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|GR: Dear Mrs. Jennings...
Written by Lucy K
(9/1/2003 2:15 p.m.)
in consequence of the missive, GR:Mothering Mariannne, penned by Barbara
] Along with her exclamations of 'Poor soul!' about Marianne and her declaration that she never would have joked about Marianne and Willoughby for all her money, had she known the true state of affairs, we see her doing absolutely everything in her power to try to help Marianne.
Yes, and this despite Marianne's always treating her with contempt. Mrs. Jennings I think is basically a good-hearted and kind soul. Her fault is a lack of "refinement" really in her attentions. But she is always well-intentioned and I think honourable.
] On the other hand, there are the distressing 'effusions of kindness' and 'ill-judged attentions' by Mrs. Jennings. The thought that a broken heart such as Marianne's could be cured by sitting by the fire, having company over for cards, eating dried cherries, olives and sweetmeats, and taking such remedy as worked well for the late Mr. Jennings' gout do show that the dear old lady really *is* lacking in the type of feeling that Marianne and Elinor have, just as they have thought all along!
I don't think she is lacking in feeling. She is reacting like alot of mothers would actually. How many moms give their upset children chocolate cake and treats to soothe their feelings? Or try to coax broken-hearted sons and daughters to "go to a dance" or "go to a movie" or out with friends to try to forget their problems? We've all either done it or had it done to us. And we go along with mom and dad and drag behind them to parties and to watch tv etc to make them happy. And for alot of us these attentions do ultimately distract us from feeling sorry for ourselves as well as expose us to all the wonderful things the world has to offer. I think Mrs. Jennings is acting as many parents would. And I admire her for doing so.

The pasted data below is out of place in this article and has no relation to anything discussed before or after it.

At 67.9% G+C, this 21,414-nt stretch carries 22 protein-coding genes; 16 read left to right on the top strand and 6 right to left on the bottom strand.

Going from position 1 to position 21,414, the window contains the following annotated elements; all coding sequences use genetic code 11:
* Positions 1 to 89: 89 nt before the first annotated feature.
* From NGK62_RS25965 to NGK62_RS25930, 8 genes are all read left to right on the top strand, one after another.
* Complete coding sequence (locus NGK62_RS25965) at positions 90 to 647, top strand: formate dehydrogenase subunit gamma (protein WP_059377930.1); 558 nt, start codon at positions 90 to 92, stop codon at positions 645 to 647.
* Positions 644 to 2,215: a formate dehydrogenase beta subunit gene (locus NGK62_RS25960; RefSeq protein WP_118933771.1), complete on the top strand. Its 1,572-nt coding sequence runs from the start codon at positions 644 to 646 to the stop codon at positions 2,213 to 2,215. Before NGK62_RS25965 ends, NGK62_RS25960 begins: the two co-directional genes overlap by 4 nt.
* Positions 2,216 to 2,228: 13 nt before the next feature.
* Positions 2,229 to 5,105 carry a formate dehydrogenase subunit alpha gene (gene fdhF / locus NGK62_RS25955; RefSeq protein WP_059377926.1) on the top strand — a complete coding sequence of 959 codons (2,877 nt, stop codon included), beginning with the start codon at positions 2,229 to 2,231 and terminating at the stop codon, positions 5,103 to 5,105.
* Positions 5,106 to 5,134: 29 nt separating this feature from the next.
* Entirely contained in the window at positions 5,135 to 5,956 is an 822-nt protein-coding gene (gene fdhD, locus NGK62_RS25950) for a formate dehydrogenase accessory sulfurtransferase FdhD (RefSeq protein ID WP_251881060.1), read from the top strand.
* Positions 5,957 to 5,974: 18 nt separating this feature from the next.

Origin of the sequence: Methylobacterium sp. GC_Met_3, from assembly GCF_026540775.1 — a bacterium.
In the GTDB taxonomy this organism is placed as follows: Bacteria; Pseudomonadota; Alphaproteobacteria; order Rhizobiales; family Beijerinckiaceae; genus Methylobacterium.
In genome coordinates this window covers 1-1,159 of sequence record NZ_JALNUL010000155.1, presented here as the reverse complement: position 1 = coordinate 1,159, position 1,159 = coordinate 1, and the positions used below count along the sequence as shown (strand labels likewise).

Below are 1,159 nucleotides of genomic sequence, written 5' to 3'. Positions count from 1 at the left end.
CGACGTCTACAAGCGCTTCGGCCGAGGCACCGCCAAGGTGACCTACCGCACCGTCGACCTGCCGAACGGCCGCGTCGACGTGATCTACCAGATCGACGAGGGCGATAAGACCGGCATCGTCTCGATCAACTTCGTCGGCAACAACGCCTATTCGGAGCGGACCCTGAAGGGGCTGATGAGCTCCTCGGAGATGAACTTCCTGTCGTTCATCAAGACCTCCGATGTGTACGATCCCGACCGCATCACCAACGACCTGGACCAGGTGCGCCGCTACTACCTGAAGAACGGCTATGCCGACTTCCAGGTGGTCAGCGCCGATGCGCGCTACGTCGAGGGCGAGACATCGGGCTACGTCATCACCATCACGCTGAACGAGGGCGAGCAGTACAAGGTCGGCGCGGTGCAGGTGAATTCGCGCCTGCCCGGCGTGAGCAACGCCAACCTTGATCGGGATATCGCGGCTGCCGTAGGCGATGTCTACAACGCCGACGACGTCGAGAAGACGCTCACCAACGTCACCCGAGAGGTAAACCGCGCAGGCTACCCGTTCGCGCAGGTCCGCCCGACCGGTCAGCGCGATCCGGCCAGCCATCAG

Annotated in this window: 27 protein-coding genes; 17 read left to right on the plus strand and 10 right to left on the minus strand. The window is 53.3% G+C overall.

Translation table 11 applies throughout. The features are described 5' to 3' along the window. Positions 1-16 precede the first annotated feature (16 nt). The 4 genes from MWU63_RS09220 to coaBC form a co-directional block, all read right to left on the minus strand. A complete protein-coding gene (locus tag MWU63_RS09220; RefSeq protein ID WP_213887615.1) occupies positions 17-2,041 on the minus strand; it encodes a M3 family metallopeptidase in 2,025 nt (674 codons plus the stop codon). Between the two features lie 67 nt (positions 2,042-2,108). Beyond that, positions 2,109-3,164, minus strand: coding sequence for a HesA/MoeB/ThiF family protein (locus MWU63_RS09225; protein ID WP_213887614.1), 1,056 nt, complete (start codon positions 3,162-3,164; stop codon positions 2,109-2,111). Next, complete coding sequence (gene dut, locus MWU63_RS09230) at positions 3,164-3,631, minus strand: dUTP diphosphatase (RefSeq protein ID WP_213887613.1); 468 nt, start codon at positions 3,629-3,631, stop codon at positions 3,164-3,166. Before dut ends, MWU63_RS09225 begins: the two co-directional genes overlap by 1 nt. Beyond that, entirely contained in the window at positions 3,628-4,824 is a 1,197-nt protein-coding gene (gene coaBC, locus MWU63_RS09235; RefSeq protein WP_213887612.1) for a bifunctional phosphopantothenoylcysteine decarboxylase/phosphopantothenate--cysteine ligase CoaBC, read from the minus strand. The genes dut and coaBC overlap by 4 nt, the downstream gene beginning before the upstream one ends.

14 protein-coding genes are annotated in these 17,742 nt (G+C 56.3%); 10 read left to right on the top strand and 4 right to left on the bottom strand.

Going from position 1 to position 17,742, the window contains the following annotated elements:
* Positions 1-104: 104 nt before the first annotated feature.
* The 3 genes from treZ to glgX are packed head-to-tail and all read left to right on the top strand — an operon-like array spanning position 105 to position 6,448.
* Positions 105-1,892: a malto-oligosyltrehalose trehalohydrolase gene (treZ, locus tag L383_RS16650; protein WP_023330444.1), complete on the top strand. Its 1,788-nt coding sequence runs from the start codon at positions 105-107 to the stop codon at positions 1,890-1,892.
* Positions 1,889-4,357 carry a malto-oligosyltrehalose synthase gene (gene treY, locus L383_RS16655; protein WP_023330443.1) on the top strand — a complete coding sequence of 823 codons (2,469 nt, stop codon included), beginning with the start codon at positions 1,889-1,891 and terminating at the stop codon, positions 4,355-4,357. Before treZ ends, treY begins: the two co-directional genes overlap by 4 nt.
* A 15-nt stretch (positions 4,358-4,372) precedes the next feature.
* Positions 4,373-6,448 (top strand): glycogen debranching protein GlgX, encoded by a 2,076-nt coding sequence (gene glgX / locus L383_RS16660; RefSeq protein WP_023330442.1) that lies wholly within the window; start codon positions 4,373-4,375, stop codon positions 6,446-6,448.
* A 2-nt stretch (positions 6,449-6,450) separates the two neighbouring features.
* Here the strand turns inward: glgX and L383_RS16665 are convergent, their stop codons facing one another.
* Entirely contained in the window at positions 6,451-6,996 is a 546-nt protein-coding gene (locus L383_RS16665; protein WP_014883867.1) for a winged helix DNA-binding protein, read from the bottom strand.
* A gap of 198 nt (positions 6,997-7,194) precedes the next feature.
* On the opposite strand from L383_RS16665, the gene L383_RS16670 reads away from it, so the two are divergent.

] Even more insensitive, perhaps, was her thought of Colonel Brandon's reaction to the news that Marianne was back on the marriage market again. "How he'll chuckle!", the declaration 'Brandon will have her' and that they would be married by midsummer or expecting 'instantaneous gaiety' on his part at the news.
Well, she was wrong in the belief that he'd laugh and be gay at Marianne's pain. But its not out of the realm of possibility that when hearing of Willoughby's betrayal of her that he might have that thought pop up that now the door might be open for him. Mrs. Jennings just has a much more pragmatic and superficial perspective of love and relationships. To her, any two eligible people might as well get together -- she doesn't concern herself with their mutual tastes or feelings or viewpoints. To her its just the natural order of things that two single attractive people who meet have just as much chance at marital happiness as anyone else.
] And yet, I cannot help but wonder if Marianne was better for having this type of 'mothering' going on than if she had had her own mother present when this all transpired? What do you all think?
Mrs. Jennings has a very "active" way of dealing with problems. One talks openly, one does something about it, one "has their cry" and then one moves on. She doesn't believe in the type of introspection and self-indulgence that Marianne engages in. Her mom would be just if not even more upset than Marianne. And the two would feed off of each other's sorrow.
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